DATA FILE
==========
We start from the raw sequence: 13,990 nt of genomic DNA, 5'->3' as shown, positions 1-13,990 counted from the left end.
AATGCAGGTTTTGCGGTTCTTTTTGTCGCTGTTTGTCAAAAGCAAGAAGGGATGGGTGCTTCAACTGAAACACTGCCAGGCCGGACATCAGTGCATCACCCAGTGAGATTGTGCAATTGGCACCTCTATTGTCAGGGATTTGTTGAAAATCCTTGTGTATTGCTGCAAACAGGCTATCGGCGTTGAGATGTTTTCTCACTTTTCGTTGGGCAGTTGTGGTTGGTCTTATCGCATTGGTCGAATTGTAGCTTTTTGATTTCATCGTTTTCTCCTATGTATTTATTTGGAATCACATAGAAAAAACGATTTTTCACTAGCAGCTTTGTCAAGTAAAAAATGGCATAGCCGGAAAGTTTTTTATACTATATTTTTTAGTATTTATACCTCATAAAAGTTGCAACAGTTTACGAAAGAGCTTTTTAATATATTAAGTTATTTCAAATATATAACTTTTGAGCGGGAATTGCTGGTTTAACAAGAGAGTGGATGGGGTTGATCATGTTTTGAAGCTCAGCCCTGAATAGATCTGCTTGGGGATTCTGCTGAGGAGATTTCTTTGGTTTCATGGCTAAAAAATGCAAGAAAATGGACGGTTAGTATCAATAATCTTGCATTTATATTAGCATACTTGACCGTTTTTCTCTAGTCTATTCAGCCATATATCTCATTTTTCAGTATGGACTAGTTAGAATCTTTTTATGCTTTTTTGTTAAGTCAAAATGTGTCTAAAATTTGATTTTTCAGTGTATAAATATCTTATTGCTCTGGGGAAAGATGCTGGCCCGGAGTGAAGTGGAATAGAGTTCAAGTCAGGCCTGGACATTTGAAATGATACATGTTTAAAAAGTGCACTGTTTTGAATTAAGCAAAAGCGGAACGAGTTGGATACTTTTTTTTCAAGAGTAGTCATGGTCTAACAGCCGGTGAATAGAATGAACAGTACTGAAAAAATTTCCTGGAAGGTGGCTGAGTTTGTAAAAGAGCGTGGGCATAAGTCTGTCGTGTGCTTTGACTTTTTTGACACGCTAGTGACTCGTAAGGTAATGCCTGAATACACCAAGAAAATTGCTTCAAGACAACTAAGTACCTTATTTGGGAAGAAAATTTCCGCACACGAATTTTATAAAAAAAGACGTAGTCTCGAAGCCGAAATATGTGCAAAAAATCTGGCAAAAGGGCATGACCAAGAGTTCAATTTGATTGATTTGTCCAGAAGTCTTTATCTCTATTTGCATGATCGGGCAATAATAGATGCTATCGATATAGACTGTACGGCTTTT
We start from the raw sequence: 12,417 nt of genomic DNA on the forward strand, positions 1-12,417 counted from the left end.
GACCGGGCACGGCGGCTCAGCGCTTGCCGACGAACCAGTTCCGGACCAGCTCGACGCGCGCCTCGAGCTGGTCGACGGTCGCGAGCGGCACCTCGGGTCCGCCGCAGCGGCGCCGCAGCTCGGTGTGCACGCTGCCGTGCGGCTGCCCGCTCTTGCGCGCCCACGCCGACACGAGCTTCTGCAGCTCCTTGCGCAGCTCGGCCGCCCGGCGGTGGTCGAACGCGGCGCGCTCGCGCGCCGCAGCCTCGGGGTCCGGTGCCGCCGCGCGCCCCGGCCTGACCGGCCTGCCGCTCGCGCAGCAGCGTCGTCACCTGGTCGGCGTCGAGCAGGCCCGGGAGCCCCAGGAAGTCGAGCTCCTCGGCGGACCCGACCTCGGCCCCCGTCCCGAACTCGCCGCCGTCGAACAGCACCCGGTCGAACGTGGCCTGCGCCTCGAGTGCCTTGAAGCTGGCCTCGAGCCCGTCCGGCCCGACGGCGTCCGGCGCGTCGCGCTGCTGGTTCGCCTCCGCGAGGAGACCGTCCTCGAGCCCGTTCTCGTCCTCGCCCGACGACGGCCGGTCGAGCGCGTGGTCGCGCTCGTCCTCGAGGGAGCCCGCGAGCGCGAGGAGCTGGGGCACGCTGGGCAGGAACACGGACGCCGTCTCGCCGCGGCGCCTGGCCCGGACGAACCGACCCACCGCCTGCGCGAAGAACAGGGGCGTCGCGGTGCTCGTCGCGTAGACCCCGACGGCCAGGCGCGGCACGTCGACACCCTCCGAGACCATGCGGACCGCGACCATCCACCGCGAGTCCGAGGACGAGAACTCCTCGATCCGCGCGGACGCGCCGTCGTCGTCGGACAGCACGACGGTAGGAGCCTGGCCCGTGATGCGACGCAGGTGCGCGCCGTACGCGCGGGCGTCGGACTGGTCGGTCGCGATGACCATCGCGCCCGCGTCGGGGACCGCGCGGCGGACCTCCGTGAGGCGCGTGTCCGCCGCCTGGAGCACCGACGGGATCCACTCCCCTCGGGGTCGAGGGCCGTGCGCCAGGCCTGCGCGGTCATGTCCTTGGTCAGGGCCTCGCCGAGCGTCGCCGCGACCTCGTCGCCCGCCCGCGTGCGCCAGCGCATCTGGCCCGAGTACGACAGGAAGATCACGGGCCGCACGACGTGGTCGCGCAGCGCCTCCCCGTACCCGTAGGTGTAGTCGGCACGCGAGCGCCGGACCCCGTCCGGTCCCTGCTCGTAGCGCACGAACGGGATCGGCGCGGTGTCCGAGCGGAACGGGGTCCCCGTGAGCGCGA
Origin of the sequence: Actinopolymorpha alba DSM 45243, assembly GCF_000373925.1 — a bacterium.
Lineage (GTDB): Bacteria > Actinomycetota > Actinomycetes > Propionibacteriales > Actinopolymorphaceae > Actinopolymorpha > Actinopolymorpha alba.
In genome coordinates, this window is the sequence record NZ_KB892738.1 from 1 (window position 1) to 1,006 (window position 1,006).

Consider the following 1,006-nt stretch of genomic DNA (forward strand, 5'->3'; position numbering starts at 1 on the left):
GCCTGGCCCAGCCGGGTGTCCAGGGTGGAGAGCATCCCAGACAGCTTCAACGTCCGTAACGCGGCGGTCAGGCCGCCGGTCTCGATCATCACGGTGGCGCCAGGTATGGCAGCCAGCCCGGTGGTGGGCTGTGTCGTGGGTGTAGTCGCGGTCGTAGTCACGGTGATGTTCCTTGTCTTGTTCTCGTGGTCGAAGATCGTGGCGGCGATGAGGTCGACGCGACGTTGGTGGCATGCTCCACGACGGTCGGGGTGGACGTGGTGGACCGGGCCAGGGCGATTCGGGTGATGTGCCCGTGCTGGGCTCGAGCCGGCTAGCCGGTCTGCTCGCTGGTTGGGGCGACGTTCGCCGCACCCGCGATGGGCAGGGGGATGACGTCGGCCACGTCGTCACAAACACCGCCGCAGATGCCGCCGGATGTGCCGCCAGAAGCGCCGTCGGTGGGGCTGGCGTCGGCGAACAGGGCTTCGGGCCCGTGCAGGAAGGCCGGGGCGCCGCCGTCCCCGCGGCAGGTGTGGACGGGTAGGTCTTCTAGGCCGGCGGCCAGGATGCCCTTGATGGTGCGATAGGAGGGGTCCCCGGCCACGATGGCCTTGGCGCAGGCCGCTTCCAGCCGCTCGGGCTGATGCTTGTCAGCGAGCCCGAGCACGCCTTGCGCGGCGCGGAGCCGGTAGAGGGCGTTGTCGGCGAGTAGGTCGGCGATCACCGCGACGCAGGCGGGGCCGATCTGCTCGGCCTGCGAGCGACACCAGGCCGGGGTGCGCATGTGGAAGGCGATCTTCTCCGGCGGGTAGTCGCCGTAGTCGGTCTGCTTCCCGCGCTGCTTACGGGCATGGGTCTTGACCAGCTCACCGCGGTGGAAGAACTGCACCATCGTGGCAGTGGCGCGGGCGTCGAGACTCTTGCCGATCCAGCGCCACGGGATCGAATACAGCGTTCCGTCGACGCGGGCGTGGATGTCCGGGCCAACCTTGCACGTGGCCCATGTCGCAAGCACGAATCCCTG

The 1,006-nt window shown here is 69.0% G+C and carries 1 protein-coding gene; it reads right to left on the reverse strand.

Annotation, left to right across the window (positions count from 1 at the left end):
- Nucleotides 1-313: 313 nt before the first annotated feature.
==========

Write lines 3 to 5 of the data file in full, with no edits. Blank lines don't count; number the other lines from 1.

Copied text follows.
We start from the raw sequence: 12,417 nt of genomic DNA on the forward strand, positions 1-12,417 counted from the left end.
GACCGGGCACGGCGGCTCAGCGCTTGCCGACGAACCAGTTCCGGACCAGCTCGACGCGCGCCTCGAGCTGGTCGACGGTCGCGAGCGGCACCTCGGGTCCGCCGCAGCGGCGCCGCAGCTCGGTGTGCACGCTGCCGTGCGGCTGCCCGCTCTTGCGCGCCCACGCCGACACGAGCTTCTGCAGCTCCTTGCGCAGCTCGGCCGCCCGGCGGTGGTCGAACGCGGCGCGCTCGCGCGCCGCAGCCTCGGGGTCCGGTGCCGCCGCGCGCCCCGGCCTGACCGGCCTGCCGCTCGCGCAGCAGCGTCGTCACCTGGTCGGCGTCGAGCAGGCCCGGGAGCCCCAGGAAGTCGAGCTCCTCGGCGGACCCGACCTCGGCCCCCGTCCCGAACTCGCCGCCGTCGAACAGCACCCGGTCGAACGTGGCCTGCGCCTCGAGTGCCTTGAAGCTGGCCTCGAGCCCGTCCGGCCCGACGGCGTCCGGCGCGTCGCGCTGCTGGTTCGCCTCCGCGAGGAGACCGTCCTCGAGCCCGTTCTCGTCCTCGCCCGACGACGGCCGGTCGAGCGCGTGGTCGCGCTCGTCCTCGAGGGAGCCCGCGAGCGCGAGGAGCTGGGGCACGCTGGGCAGGAACACGGACGCCGTCTCGCCGCGGCGCCTGGCCCGGACGAACCGACCCACCGCCTGCGCGAAGAACAGGGGCGTCGCGGTGCTCGTCGCGTAGACCCCGACGGCCAGGCGCGGCACGTCGACACCCTCCGAGACCATGCGGACCGCGACCATCCACCGCGAGTCCGAGGACGAGAACTCCTCGATCCGCGCGGACGCGCCGTCGTCGTCGGACAGCACGACGGTAGGAGCCTGGCCCGTGATGCGACGCAGGTGCGCGCCGTACGCGCGGGCGTCGGACTGGTCGGTCGCGATGACCATCGCGCCCGCGTCGGGGACCGCGCGGCGGACCTCCGTGAGGCGCGTGTCCGCCGCCTGGAGCACCGACGGGATCCACTCCCCTCGGGGTCGAGGGCCGTGCGCCAGGCCTGCGCGGTCATGTCCTTGGTCAGGGCCTCGCCGAGCGTCGCCGCGACCTCGTCGCCCGCCCGCGTGCGCCAGCGCATCTGGCCCGAGTACGACAGGAAGATCACGGGCCGCACGACGTGGTCGCGCAGCGCCTCCCCGTACCCGTAGGTGTAGTCGGCACGCGAGCGCCGGACCCCGTCCGGTCCCTGCTCGTAGCGCACGAACGGGATCGGCGCGGTGTCCGAGCGGAACGGGGTCCCCGTGAGCGCGA
Origin of the sequence: Actinopolymorpha alba DSM 45243, assembly GCF_000373925.1 — a bacterium.